- Taro Kono and Kang Kyung-wha discuss situation in the city during a summit with their Chinese counterpart Wang Yi
- Chinese state media says both neighbours were concerned about well-being of their countries’ citizens and businesses
Japan and South Korea's foreign ministers have expressed concern about the continuing unrest in Hong Kong at a meeting with their Chinese counterpart in Beijing.
Japan was among the first countries to openly raise concerns about the situation, with Prime Minister Shinzo Abe discussing it with Chinese President Xi Jinping during the Osaka G20 summit in late June.
With the unrest in Hong Kong showing little sign of abating, the country's foreign minister Taro Kono and his South Korean counterpart Kang Kyung-wha raised the issue again on Wednesday during the trilateral summit with their Chinese counterpart Wang Yi.
Both expressed concern about the safety of their citizens and businesses in the city, according to Chinese state media.
Kang is the most senior South Korean government figure so far to have spoken out on the issue.
Wang said it was understandable the pair had raised concerns because of the "extreme violence" seen in the city in recent weeks.
"The Hong Kong issue is an internal matter for China and foreign meddling cannot be tolerated," he continued.
The United States, the European Union and their allies have recently stepped up calls for talks between protesters and the local authority to defuse the crisis.
US President Donald Trump earlier this week said that if Beijing resorted to a Tiananmen Square-style crackdown then the US could not reach a deal to end its trade war with China, warnings echoed by other prominent officials in his administration.
Pro-democracy demonstrators in Hong Kong are planning more protests in the coming days after hundreds of thousands of people marched peacefully on Sunday in defiance of Beijing's recent anti-riot exercises across the border.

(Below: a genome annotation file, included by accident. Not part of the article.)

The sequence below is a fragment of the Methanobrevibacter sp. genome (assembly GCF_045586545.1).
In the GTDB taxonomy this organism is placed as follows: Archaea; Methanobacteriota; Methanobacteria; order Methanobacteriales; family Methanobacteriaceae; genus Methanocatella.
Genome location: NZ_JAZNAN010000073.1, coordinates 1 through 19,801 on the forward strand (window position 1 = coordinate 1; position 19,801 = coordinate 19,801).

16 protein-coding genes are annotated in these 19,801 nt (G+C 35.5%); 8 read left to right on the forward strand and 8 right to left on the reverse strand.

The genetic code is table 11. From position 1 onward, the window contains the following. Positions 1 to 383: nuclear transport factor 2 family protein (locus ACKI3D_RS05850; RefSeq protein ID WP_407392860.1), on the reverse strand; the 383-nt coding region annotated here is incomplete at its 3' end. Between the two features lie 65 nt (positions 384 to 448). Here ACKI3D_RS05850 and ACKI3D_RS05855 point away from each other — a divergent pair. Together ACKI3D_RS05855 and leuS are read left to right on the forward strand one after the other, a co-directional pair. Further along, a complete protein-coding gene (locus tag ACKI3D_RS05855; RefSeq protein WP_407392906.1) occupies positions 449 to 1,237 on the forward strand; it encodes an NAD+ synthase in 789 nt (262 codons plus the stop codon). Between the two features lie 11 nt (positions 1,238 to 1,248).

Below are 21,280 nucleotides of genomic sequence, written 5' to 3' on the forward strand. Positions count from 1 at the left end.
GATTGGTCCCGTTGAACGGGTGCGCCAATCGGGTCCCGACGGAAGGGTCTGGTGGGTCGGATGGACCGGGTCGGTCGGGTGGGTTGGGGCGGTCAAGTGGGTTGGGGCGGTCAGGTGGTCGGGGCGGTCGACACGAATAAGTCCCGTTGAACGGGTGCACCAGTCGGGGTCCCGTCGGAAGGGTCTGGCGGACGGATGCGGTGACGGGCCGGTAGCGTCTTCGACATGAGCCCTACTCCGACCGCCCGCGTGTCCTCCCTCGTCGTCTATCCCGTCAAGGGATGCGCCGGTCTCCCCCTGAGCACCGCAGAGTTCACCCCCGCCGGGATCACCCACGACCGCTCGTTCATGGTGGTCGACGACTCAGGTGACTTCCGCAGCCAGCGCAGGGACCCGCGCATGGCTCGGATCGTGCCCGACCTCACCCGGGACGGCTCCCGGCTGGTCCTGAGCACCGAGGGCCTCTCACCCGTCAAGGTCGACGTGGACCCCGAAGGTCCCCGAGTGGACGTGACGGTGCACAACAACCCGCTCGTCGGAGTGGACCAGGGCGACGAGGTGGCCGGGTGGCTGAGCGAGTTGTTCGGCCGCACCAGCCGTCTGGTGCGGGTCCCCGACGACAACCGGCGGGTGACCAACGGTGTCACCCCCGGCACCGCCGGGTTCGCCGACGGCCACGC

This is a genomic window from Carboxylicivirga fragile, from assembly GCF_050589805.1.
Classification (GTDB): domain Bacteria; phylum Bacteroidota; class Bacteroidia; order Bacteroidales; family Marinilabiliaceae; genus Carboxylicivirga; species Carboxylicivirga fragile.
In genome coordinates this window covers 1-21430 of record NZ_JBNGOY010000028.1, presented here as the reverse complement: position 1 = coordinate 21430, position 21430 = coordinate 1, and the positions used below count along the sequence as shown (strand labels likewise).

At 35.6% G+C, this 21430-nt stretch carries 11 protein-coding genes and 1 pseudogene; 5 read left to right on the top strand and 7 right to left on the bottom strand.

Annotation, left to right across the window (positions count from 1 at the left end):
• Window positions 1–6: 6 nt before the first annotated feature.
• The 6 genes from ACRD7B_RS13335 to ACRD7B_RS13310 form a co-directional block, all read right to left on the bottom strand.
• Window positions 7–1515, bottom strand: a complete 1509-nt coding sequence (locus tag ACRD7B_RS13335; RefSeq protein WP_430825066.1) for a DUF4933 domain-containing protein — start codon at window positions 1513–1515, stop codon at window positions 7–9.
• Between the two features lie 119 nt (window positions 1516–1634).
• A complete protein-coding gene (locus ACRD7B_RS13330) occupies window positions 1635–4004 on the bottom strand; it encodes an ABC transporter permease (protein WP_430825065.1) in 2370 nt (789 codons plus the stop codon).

On Wednesday, Wang told his counterparts that the central government fully backs the Hong Kong authorities' efforts to restore law and order and defend the city's "prosperity and stability".
"We believe the Hong Kong Special Administrative Region government will protect their legitimate rights and interests in accordance with law," he said.
"All parties should understand and support the (Hong Kong) government's efforts to stop violence and put an end to the chaos and take an objective and impartial position on the issue."
Japan has extensive trade and cultural ties with Hong Kong and there are more than 18,600 South Koreans living in the city.
A trade official in Seoul said that the government is closely monitoring the situation and, in particular, is watching the possible economic impact on the 200 South Korean businesses operating in the city.
"The relevant sectors of the government have recently made a report analysing the economic impact," the official said, without further elaborating.
According to the latest data available from the state-funded Korea Trade-Investment Promotion Agency, South Korea invested US$3 billion in Hong Kong in 2017.
Hong Kong exported US$7.2 billion to South Korea, whilst importing US$32.3 billion worth of goods from the country in 2017, according to data compiled by the Hong Kong Trade Development Council.
Additional reporting by Lee Jeong-ho
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